Mozambique scraps colonial-era homosexuality ban

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Mozambique scraps colonial-era homosexuality ban

The new penal code also decriminalizes abortion in sweeping victory for civil rights campaigners

Mozambique decriminalized homosexuality Monday when a new penal code came into force that swept away old Portuguese colonial laws, in a victory for campaigners for gay rights.

The old code, dating back to 1886, targeted anyone “who habitually engages in vices against nature” — though no known prosecutions took place after Mozambique became independent in 1975.

Breaking the law was punishable by up to three years of hard labor.

“It's a symbolic victory, as social inclusion remains the main challenge,” Frank, a student gay rights activist who declined to give his full name, told Agence-France Presse.

The new penal code, which was announced last December by then President Armando Guebuza, also decriminalizes abortion after lobbying by civil rights organizations.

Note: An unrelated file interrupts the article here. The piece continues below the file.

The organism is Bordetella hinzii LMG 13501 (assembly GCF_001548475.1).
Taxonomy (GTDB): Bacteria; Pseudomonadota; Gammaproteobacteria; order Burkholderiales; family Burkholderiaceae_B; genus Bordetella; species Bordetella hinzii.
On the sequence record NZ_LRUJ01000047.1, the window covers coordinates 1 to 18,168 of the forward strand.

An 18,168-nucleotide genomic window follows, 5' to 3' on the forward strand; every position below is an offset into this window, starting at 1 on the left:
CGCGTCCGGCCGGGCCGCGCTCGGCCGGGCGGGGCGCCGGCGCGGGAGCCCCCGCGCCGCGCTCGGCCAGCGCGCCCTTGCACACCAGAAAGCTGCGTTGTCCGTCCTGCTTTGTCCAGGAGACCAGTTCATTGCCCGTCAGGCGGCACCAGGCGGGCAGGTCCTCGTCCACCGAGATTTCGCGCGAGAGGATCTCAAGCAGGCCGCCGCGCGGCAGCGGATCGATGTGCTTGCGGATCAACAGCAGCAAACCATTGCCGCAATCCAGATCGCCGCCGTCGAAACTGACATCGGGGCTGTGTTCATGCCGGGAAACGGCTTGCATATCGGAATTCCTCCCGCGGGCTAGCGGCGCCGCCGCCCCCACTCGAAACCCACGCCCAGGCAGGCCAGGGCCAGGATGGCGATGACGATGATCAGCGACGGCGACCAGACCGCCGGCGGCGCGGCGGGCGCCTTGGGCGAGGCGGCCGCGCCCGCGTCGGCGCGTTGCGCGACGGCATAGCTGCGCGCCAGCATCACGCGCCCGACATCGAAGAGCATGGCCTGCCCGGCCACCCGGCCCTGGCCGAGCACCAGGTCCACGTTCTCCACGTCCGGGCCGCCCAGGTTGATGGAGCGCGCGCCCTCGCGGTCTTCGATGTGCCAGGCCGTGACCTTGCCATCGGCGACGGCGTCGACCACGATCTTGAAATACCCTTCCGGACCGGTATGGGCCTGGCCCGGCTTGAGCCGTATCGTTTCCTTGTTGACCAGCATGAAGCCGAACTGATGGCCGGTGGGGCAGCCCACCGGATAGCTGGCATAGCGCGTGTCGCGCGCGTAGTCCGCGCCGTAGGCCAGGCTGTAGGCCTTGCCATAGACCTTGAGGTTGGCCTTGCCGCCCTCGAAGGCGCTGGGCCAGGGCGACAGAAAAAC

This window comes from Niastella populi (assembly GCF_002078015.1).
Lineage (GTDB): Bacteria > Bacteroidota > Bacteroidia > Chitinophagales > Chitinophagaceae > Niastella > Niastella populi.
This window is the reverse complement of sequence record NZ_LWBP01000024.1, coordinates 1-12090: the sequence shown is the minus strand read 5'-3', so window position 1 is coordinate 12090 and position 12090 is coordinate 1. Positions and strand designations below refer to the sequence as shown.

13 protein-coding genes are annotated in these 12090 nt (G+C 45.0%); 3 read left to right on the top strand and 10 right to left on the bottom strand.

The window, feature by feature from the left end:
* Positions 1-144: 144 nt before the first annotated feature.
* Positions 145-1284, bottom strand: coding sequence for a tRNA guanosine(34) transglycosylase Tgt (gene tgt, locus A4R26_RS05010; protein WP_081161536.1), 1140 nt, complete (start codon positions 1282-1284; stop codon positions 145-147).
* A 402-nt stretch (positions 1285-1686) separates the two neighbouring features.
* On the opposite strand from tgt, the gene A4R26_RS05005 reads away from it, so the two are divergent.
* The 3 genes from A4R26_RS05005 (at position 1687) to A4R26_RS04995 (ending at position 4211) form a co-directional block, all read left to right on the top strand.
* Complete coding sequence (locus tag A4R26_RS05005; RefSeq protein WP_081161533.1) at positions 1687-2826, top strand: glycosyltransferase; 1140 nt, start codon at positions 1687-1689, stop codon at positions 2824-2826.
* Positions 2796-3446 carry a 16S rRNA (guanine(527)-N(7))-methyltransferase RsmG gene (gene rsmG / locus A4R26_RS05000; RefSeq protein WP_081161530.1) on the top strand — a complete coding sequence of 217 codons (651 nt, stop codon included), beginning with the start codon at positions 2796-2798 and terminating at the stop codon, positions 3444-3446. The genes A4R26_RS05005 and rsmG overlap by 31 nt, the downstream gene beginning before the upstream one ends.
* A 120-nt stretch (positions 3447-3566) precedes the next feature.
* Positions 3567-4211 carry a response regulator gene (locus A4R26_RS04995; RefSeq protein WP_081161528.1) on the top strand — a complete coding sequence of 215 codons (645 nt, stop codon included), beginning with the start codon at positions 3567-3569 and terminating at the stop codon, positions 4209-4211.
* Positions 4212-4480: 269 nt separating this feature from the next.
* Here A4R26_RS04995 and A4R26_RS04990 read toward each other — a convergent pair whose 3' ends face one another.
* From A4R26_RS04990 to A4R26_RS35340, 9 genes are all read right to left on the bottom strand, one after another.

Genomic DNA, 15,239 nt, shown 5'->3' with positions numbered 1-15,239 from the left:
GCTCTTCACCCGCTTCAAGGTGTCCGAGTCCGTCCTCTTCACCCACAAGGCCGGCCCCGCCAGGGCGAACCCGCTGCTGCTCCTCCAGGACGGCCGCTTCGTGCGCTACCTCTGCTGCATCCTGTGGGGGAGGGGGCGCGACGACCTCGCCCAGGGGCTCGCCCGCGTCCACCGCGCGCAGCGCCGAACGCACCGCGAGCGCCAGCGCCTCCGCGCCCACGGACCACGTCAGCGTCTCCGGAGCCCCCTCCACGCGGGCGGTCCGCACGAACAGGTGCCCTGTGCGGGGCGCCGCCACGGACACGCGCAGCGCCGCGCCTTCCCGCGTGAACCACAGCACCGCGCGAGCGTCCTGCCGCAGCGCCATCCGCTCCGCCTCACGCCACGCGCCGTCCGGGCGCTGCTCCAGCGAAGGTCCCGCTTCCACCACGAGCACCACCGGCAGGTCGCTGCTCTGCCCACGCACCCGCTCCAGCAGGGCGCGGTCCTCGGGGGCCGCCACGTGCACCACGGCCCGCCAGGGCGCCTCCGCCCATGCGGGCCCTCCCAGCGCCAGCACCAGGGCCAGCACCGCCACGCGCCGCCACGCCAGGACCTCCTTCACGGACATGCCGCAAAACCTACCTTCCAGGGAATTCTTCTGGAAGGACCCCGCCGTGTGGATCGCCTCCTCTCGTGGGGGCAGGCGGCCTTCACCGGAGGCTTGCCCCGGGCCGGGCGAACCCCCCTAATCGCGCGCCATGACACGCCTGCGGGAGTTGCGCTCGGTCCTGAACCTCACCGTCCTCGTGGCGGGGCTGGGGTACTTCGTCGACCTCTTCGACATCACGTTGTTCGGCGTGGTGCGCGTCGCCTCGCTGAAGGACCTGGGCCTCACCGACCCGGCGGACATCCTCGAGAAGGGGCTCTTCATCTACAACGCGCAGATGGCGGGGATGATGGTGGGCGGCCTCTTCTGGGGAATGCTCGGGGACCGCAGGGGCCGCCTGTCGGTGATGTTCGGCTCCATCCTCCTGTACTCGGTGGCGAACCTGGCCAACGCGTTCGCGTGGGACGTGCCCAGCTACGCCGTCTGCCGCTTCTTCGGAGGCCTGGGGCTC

Women can now end a pregnancy until the 12th week. Extraordinary circumstances, such as rape or threats to the mother's life, allow for the procedure until the 16th week.

The code came into force on Monday, though no official events or celebrations were scheduled to mark the occasion.

The majority of African countries outlaw homosexuality, but Mozambique has seen little anti-gay violence or social friction over the issue.

Dercio Tsandzana, an influential blogger and activist, said there had been an absence of public discussion over homosexual rights.

“The government instead abides by the external pressure put by some embassies and foreign donors,” he said.

“Most Mozambicans don't deny homosexuality, but one can't say either that it is accepted.“

Despite a seven-year campaign, the Mozambican government has not officially recognized Lambda, the only gay rights organization in the country.

In neighboring Zimbabwe, President Robert Mugabe is known for his crusades against homosexuality, and discrimination is widespread across the continent.

Homosexuality is punishable by death in Sudan, Nigeria and Mauritania.

Al Jazeera and Agence-France Presse